Feb. 5, 2004. 05:18 PM
O'Connor given wide discretion in Arar inquiry


OTTAWA - The federal government is giving Justice Dennis O'Connor wide discretion in his public inquiry into the Maher Arar affair under terms of reference released today.

O'Connor, who was appointed commissioner of the probe last week, will look into the detention of Arar in the United States, his deportation to Syria via Jordan, his imprisonment in Syria and his return to Canada.

The terms also call on the commissioner to investigate "any other circumstance directly related to Mr. Arar that Justice O'Connor considers relevant to fulfilling this mandate."

It wasn't immediately clear if that means O'Connor - an Ontario appeal court judge who headed the inquiry into the tainted-water tragedy in Walkerton - will be able to investigate a controversial leak of information about Arar by anonymous security officials.

O'Connor has also been asked to make recommendations concerning an independent, arm's-length review mechanism for the RCMP's activities with respect to national security.

"Under the policy review of possible review mechanisms for RCMP national security activities, Mr. Justice O'Connor will examine domestic and international review models," said a government statement.

"He will make such recommendations as he considers advisable on the creation of a new mechanism and in doing this, he will consider how the recommended mechanism would interact with other Canadian review bodies."

There are currently two other inquiries under way - one by the Security Intelligence Review Committee, which monitors the country's intelligence service, and another by the Commission for Public Complaints Against the RCMP.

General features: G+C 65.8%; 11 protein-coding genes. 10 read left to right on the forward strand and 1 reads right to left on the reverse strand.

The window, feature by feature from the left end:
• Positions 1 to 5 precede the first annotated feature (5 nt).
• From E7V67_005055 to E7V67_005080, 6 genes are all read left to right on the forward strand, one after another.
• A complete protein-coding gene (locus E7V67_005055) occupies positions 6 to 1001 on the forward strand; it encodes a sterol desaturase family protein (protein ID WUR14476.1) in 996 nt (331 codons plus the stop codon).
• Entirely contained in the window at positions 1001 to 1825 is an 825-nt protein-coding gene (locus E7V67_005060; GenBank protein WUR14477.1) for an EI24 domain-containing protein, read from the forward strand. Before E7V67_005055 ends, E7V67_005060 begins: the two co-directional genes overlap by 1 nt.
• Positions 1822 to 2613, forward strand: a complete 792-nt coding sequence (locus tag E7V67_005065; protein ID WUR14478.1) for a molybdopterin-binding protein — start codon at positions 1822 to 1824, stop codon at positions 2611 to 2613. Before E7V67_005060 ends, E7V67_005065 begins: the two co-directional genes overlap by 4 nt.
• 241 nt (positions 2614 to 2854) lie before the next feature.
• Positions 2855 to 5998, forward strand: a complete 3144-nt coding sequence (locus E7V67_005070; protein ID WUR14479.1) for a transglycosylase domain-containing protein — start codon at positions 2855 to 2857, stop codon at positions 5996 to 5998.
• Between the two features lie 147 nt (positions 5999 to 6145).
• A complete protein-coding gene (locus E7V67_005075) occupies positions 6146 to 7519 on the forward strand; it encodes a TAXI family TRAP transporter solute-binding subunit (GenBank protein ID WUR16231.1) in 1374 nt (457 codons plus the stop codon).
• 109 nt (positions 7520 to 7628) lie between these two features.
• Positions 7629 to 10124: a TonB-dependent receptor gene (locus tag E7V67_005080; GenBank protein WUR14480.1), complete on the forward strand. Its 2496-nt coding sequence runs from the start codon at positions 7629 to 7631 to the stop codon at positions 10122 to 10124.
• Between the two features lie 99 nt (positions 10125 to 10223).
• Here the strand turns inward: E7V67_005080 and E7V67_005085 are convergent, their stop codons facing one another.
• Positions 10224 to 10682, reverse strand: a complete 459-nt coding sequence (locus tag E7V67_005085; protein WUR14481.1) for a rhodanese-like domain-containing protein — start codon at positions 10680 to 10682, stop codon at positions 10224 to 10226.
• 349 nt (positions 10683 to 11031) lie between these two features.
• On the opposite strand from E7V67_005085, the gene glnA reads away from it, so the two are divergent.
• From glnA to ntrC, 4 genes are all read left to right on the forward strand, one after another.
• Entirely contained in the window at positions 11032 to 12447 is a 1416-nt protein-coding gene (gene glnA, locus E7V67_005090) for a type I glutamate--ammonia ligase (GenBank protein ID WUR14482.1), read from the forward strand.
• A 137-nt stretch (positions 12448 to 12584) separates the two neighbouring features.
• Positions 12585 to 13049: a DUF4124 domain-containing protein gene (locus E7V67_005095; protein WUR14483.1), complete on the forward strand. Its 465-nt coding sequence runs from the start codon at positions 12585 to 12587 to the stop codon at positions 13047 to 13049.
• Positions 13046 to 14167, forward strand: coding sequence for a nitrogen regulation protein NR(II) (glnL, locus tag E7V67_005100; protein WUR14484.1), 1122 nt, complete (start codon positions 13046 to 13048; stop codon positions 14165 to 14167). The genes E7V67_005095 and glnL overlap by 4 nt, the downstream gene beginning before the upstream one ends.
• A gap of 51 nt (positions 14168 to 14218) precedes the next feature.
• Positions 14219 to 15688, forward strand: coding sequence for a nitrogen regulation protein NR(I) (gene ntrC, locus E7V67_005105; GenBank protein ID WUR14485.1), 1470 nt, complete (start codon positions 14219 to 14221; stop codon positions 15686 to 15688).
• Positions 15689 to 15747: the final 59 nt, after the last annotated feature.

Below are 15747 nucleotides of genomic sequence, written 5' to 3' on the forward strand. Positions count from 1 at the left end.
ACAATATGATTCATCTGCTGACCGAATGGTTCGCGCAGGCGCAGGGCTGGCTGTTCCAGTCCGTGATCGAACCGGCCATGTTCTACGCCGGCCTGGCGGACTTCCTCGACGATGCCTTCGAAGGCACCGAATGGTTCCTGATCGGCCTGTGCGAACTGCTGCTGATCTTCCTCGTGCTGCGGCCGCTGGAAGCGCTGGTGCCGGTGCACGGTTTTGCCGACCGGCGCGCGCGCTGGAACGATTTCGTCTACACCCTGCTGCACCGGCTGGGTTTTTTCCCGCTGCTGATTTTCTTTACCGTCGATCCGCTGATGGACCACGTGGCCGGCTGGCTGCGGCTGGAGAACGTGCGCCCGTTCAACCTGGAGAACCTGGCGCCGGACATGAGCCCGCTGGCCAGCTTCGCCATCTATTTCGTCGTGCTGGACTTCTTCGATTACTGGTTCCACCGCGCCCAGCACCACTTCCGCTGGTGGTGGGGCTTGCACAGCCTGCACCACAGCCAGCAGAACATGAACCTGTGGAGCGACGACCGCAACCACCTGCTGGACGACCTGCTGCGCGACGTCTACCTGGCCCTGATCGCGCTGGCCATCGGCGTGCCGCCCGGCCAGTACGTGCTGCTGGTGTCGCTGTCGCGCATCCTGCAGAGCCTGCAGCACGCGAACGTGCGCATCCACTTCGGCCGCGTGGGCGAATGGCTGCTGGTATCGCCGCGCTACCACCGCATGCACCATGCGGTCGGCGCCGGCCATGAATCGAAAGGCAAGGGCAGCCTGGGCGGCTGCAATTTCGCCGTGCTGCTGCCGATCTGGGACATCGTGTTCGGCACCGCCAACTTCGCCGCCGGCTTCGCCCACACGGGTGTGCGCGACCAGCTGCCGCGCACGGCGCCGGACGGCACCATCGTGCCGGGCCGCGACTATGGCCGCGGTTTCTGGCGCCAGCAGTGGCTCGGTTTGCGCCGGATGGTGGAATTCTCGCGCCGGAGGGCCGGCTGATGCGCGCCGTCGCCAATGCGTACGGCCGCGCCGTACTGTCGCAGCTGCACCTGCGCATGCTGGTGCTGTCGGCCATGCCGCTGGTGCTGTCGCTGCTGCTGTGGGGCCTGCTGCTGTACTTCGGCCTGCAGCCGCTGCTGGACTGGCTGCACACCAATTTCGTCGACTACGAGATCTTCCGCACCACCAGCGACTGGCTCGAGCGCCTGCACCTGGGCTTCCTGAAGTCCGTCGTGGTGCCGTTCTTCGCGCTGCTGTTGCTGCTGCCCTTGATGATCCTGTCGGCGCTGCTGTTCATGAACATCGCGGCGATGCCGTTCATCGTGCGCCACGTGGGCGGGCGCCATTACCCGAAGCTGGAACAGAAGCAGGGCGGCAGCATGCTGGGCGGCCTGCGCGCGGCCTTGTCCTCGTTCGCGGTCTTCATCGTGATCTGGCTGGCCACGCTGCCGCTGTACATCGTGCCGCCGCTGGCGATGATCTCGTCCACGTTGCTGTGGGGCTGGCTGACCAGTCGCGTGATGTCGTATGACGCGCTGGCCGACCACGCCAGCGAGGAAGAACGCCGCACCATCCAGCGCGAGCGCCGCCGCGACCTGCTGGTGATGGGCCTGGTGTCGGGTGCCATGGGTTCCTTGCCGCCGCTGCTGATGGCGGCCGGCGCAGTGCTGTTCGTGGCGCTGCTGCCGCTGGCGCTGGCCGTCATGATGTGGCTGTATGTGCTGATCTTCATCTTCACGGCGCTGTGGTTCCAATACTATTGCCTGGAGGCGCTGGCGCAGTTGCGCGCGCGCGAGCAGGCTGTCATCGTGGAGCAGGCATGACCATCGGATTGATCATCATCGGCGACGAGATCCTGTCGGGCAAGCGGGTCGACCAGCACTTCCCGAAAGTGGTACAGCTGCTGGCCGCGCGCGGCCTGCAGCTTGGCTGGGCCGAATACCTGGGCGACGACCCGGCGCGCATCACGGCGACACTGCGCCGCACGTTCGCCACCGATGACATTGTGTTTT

Deputy Prime Minister Anne McLellan has said O'Connor will build on those two inquiries, adding as many of his findings as possible will be made public.

Arar, a 33-year-old husband and father, has consistently called for a public probe since he was returned to Canada in the fall.

The engineer and Syrian-born Canadian citizen was detained Sept. 26, 2002, as he passed through JFK International Airport in New York on his way home from a vacation in Tunisia.

The dual citizenship was deported Oct. 8, flown to Jordan and driven in a car from there to Syria, where he spent a year of solitary confinement in a small cell.

He said he endured the confinement and torture until October, when he was released without explanation.

Arar has maintained his innocence, though he acknowledged he falsely confessed to attending an al-Qaida training camp to curtail his torture.

He filed a lawsuit against U.S. Attorney General John Ashcroft and other top U.S. officials last week alleging they knew he would be tortured when they deported him to Syria in 2002.

Arar had also been pondering a suit against the Canadian government. His lawyers have filed a multimillion-dollar lawsuits against Syria and Jordan, where he was first sent from the United States.

Canadian officials have said American authorities made a mistake in deporting him.

 Get 50% off home delivery of the Toronto Star.

Legal Notice: Copyright Toronto Star Newspapers Limited. All rights reserved. Distribution, transmission or republication of any material from www.thestar.com is strictly prohibited without the prior written permission of Toronto Star Newspapers Limited. For information please contact us using our webmaster form. www.thestar.com online since 1996.